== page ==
Tuesday, April 14, 2020

Too Soon To Start Issuing "Seine Covid Papieren"

technologyreview |  Imagine, a few weeks or months from now, having a covid-19 test kit sent to your home. It’s small and portable, but pretty easy to figure out. You prick your finger as in a blood sugar test for diabetics, wait maybe 15 minutes, and bam—you now know whether or not you’re immune to coronavirus. 

If you are, you can request government-issued documentation that says so. This is your “immunity passport.” You are now free to leave your home, go back to work, and take part in all facets of normal life—many of which are in the process of being booted back up by “immunes” like yourself. 

Pretty enticing, right? Some countries are taking the idea seriously. German researchers want to send out hundreds of thousands of tests to citizens over the next few weeks to see who is immune to covid-19 and who is not, and certify people as being healthy enough to return to society. The UK, which has stockpiled over 17.5 million home antibody testing kits, has raised the prospect of doing something similar, although this has come under major scrutiny from scientists who have raised concerns that the test may not be accurate enough to be useful. As the pressure builds from a public that has been cooped up for weeks, more countries are looking for a way out of strict social distancing measures that doesn’t require waiting 12 to 18 months for a vaccine (if one even comes).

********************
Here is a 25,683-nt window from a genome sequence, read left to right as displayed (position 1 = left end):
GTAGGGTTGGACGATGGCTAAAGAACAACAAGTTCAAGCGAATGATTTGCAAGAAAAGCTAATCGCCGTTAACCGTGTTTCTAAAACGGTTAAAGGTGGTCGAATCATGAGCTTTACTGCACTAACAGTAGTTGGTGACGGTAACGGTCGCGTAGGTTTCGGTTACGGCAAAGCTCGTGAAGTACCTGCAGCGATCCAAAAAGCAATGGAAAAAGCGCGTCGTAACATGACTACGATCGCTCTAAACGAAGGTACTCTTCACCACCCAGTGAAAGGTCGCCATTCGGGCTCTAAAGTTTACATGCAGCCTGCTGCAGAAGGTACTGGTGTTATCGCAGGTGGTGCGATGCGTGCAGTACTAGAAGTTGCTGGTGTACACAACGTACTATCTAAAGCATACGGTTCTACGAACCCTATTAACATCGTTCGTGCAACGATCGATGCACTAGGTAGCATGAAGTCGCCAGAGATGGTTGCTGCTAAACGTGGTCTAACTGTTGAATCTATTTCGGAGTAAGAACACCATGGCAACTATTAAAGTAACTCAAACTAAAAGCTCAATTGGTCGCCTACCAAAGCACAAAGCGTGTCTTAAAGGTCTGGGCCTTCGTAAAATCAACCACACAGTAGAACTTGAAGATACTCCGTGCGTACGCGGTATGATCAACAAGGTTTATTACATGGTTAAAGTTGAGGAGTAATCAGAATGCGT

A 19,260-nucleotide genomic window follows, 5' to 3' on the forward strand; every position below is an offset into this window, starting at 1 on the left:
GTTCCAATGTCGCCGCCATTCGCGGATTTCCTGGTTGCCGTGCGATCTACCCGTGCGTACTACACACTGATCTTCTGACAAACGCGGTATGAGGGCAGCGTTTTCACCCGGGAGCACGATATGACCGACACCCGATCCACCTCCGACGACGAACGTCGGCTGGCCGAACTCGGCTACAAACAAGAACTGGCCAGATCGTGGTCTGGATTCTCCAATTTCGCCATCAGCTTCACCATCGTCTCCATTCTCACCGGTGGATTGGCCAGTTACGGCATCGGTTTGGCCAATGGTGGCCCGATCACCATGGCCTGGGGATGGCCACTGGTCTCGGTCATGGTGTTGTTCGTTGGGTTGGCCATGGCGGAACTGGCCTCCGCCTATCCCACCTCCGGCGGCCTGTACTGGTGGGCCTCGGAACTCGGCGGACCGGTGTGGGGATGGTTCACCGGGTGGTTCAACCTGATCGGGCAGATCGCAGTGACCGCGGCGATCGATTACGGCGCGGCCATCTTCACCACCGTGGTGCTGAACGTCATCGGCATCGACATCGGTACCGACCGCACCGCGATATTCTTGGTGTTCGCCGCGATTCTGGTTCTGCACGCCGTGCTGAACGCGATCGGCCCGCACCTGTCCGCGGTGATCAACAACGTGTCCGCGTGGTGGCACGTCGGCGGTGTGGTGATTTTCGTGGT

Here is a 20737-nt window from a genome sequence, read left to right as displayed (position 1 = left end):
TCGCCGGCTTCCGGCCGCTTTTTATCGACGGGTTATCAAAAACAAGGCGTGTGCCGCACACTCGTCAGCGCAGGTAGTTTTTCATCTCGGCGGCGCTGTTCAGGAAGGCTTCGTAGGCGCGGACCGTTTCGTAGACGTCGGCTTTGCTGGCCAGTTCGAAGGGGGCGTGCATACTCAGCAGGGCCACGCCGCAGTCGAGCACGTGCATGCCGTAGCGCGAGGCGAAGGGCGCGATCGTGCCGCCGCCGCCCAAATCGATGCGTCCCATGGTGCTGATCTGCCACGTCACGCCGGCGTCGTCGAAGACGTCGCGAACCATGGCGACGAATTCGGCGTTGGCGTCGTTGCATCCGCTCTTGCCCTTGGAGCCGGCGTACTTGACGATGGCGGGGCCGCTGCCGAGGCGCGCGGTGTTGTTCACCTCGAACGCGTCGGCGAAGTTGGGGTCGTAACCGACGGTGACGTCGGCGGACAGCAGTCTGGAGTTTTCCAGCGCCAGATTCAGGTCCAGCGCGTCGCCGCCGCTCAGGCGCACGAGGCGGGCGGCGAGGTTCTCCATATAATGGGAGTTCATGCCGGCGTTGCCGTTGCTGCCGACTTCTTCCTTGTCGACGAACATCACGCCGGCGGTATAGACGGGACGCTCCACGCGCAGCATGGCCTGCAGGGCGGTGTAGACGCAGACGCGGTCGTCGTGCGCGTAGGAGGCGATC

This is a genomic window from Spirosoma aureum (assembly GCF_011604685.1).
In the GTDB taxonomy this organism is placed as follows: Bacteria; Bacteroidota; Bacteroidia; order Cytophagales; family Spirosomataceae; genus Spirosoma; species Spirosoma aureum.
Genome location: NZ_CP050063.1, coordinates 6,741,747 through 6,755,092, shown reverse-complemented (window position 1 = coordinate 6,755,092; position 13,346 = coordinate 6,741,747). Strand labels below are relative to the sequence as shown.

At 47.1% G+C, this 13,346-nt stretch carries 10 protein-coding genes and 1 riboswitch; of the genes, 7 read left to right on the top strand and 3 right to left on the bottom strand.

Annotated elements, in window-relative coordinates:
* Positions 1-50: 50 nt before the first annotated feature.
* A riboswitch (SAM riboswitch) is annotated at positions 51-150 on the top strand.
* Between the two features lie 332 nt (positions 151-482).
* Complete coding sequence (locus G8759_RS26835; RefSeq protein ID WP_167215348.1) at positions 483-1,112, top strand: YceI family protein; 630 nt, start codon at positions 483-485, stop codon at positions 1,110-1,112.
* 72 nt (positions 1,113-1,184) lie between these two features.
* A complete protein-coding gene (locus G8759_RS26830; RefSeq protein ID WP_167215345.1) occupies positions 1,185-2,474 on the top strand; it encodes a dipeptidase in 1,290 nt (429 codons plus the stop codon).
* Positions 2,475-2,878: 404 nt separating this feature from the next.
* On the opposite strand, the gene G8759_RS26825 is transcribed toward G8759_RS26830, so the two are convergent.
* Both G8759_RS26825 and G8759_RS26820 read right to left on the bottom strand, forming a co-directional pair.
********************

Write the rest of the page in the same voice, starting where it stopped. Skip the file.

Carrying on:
There are some serious problems with trying to use the tests to determine immunity status. For example, we still know very little about what human immunity to the disease looks like, how long it lasts, whether an immune response prevents reinfection, and whether you might still be contagious even after symptoms have dissipated and you’ve developed IgG antibodies. Immune responses vary greatly between patients, and we still don’t know why. Genetics could play a role.

“We’ve only known about this virus for four months,” says Donald Thea, a professor of global health at Boston University. “There’s a real paucity of data out there.” 

SARS-CoV-1, the virus that causes SARS and whose genome is about 76% similar to that of SARS-CoV-2, seems to elicit an immunity that lasts up to three years. Other coronaviruses that cause the common cold seem to elicit a far shorter immunity, although the data on that is limited—perhaps, says Thea, because there has been far less urgency to study them in such detail. It’s too early to tell right now where SARS-CoV-2 will fall in that time range